But RFID chips may be unnecessary given the emergence of technology that can scan the faces of passers-by to determine their age, gender, and ethnicity. This facial-recognition technology has been incorporated into "billboards that look back" by a company called TruMedia, the New York Times reported in May, and allows out-of-home advertisers to serve up advertising that targets viewers by their demographic characteristics. The news caused a small controversy, with predictable objections on the grounds of privacy and counter-claims from TruMedia, which vows it doesn't record any of the data and would never share it with other companies.
But the technology's actual capabilities go far beyond anything touched on in the Times article. The facial recognition software was developed by the Israeli military for active surveillance, and can not only scan and record facial features, but match them up against a database of known individuals at the rate of about 100,000 faces a second.
If consumers gave their consent, cell phone IDs, RFID chips, or facial recognition technology could identify them wherever they go, allowing advertisers to deliver targeted advertising that "follows" them from one place to another. At this stage, digital out-of-home advertising begins to merge with behavioral targeting of the sort already in use on the Internet, according to Dave Martin, director of interactive media for Ignited. Agreeing with Herigstad that "'Minority Report' isn't so far away," Martin predicted that "digital, addressable media will go from just your PC to your living room, your kids at school, in your car, at work."
Ultimately, advertisers should be able to combine demographic data, Internet usage, physical location, and purchases with credit cards and cash (including plane tickets, car rentals and hotel reservations) to invent the next generation of roaming, behavioral, out-of-home targeting (ROBOT?). For example, as you walk down the street, you might see a series of video ads telling a multi-part story, delivered by screens in different venues. To do this, advertisers would simply have to aggregate different place-based networks, a service already provided by companies like SeeSaw and AdCentricity. This is already possible online; if consumers opt in, it would simply enable the "real world" version.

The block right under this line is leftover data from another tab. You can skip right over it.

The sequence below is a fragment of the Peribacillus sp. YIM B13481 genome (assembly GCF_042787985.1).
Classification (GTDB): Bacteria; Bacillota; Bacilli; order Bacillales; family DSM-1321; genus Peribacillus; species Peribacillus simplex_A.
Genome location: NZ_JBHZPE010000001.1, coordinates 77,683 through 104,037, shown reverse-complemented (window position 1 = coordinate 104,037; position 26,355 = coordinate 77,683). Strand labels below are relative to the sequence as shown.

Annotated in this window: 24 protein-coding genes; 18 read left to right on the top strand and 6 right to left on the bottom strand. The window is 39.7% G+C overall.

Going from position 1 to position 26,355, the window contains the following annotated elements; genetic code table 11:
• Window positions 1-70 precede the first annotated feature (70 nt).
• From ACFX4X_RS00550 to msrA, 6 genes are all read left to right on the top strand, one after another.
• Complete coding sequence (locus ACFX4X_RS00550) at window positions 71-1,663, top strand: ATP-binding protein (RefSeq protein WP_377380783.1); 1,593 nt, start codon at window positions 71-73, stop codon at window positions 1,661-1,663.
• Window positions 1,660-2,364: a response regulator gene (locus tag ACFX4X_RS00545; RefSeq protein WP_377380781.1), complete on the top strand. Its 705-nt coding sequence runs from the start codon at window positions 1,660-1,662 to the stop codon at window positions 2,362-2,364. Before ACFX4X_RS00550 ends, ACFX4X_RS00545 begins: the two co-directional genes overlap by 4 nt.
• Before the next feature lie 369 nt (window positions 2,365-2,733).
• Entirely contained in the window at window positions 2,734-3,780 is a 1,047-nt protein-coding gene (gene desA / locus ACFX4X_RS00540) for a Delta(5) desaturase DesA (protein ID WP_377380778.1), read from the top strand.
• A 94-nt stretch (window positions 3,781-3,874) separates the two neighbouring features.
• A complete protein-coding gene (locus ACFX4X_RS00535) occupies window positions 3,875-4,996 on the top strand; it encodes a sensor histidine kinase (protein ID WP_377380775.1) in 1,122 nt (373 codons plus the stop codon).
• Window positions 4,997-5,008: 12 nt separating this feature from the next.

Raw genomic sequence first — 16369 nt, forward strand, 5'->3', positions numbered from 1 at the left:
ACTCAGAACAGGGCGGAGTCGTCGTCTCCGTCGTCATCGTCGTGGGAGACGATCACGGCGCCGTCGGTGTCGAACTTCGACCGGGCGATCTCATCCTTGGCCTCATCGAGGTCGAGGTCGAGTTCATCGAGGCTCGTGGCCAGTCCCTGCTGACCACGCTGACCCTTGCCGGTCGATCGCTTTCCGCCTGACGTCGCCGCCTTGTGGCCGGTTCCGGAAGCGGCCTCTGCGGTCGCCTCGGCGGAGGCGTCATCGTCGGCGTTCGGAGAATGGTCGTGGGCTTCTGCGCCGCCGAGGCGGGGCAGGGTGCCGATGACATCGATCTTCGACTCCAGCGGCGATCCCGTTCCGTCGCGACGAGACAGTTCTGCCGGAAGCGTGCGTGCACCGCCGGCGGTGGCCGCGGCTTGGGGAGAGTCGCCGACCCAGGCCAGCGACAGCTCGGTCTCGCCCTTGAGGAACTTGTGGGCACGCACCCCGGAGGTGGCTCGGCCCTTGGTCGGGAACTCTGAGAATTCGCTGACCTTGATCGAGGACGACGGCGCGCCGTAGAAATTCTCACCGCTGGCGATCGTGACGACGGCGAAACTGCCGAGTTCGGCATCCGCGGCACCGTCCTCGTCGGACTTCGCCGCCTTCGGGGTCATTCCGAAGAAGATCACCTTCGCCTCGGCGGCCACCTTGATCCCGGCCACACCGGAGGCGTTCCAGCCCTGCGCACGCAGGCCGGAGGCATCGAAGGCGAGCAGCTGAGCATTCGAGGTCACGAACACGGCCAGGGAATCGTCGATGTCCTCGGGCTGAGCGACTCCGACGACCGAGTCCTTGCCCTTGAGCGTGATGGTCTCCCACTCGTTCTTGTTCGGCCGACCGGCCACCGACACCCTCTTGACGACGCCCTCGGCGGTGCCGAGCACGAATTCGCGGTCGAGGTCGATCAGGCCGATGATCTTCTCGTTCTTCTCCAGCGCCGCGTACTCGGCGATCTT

Of course, that's a big "if." Clearly advertisers will have to offer sufficient incentives to overcome the "creepy" factor. But the new technology offers tons of possibilities. What if you received a 5% discount on everything you bought, everywhere? What if you didn't have to wait in line to check in at the airport? Or show ID when buying alcohol? Didn't, in fact, have to carry a wallet or pocketbook at all?
And it gets even weirder. For people still leery about interacting with digital displays in public, a new technology from Ambient Corporation allows "voiceless communication" via cell phones. The Ambient system uses an unobtrusive neckband to sense the nerve signals from your brain to your vocal chords, determining what you're going to say, then "saying" it with an electronic voice that your interlocutor can hear -- while you remain totally silent. The system, demonstrated by Michael Callahan of Ambient Corporation in March, currently only recognizes about 150 words. But once the vocabulary grows, it would enable a variety of interactions with the Internet and, one imagines, digital out-of-home displays. Callahan said it would allow the user to send voiceless queries to Google, for example, which implies that you could also use it to complete a commercial transaction in a public place without moving or speaking out loud.